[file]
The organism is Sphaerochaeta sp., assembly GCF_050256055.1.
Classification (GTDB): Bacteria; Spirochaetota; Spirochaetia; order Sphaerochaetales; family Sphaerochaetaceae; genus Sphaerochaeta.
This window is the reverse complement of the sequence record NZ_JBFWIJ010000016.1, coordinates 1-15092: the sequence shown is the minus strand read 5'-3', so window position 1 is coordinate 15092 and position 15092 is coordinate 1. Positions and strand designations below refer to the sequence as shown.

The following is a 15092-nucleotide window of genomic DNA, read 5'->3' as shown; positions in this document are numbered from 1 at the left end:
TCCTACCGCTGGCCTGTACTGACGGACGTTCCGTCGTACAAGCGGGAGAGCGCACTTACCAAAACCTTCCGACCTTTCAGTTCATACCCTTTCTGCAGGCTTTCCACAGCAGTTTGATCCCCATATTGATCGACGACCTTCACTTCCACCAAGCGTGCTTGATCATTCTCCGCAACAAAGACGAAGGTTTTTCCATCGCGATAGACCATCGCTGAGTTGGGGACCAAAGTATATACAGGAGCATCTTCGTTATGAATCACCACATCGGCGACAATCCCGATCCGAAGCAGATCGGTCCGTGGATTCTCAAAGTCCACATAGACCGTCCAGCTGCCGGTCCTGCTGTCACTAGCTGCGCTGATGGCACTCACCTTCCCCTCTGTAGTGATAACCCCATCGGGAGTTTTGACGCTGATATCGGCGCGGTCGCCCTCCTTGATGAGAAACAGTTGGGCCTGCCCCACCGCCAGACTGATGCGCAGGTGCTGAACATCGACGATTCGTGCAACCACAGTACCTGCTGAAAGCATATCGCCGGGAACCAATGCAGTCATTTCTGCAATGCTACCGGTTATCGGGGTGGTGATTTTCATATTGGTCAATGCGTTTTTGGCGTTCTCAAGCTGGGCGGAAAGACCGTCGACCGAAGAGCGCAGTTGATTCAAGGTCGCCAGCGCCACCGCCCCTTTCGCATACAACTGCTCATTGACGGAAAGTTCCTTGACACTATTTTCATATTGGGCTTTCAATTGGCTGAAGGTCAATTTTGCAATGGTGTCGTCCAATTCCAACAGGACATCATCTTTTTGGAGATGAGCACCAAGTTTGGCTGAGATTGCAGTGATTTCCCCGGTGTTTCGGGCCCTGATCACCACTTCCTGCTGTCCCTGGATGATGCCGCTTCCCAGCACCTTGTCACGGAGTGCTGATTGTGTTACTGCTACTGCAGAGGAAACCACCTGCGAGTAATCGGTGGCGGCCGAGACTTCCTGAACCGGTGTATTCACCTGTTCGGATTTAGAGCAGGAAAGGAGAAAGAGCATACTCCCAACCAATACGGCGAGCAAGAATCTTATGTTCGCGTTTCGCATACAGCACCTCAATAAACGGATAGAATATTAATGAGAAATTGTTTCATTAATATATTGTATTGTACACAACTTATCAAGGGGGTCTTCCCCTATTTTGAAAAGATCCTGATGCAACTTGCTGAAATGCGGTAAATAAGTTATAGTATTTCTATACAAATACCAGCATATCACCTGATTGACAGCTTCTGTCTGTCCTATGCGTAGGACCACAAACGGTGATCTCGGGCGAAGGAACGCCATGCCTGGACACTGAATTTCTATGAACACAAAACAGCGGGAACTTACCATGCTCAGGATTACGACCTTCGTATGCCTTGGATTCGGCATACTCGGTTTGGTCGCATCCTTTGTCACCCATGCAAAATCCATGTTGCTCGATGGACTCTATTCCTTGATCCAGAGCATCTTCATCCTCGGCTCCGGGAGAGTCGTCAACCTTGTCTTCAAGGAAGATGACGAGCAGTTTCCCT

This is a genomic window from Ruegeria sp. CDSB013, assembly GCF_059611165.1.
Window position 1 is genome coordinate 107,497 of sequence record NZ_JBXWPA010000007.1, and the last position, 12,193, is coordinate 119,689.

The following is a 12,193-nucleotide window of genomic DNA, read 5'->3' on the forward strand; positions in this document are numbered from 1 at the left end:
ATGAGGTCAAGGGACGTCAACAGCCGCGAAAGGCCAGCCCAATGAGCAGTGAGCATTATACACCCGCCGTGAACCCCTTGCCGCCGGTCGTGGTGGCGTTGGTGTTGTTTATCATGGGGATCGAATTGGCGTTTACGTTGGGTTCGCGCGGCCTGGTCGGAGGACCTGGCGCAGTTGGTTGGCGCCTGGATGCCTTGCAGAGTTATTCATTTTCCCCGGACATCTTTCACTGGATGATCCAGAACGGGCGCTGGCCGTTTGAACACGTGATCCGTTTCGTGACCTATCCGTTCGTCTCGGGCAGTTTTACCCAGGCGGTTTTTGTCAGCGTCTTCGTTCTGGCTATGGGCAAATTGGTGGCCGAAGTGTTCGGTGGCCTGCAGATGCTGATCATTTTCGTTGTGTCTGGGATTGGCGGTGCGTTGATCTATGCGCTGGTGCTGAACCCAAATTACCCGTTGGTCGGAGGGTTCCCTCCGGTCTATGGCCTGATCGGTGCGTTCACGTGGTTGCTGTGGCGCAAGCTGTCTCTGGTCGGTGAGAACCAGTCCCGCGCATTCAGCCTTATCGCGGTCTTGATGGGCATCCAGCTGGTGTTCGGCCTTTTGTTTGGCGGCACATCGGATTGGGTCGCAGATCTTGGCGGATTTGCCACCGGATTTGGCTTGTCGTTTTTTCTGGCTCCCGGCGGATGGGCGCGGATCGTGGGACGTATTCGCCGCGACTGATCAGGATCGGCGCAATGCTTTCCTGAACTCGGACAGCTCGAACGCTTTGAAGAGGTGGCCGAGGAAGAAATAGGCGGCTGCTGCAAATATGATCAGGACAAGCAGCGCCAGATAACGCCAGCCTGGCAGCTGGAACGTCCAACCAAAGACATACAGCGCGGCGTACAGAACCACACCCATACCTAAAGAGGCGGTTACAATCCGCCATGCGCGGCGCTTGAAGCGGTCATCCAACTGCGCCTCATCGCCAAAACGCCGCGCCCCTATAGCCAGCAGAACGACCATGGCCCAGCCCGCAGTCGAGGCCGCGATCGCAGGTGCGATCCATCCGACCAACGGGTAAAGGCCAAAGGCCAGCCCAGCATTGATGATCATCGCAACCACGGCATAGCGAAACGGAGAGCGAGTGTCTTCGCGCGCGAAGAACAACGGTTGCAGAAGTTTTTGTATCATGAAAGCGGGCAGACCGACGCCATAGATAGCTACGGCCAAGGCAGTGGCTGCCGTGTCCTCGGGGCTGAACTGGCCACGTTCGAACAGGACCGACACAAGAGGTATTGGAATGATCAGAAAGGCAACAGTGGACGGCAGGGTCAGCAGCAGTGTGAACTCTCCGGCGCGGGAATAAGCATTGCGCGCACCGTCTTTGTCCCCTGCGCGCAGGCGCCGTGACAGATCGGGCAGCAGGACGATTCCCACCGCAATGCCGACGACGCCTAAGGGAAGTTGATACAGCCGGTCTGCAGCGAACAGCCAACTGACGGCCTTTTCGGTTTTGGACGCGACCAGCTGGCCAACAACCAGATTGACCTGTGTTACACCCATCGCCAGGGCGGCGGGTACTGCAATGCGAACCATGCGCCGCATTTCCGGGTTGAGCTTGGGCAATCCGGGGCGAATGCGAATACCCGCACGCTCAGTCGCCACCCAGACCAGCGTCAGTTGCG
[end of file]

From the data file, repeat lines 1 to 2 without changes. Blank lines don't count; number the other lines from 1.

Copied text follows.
The organism is Sphaerochaeta sp., assembly GCF_050256055.1.
Classification (GTDB): Bacteria; Spirochaetota; Spirochaetia; order Sphaerochaetales; family Sphaerochaetaceae; genus Sphaerochaeta.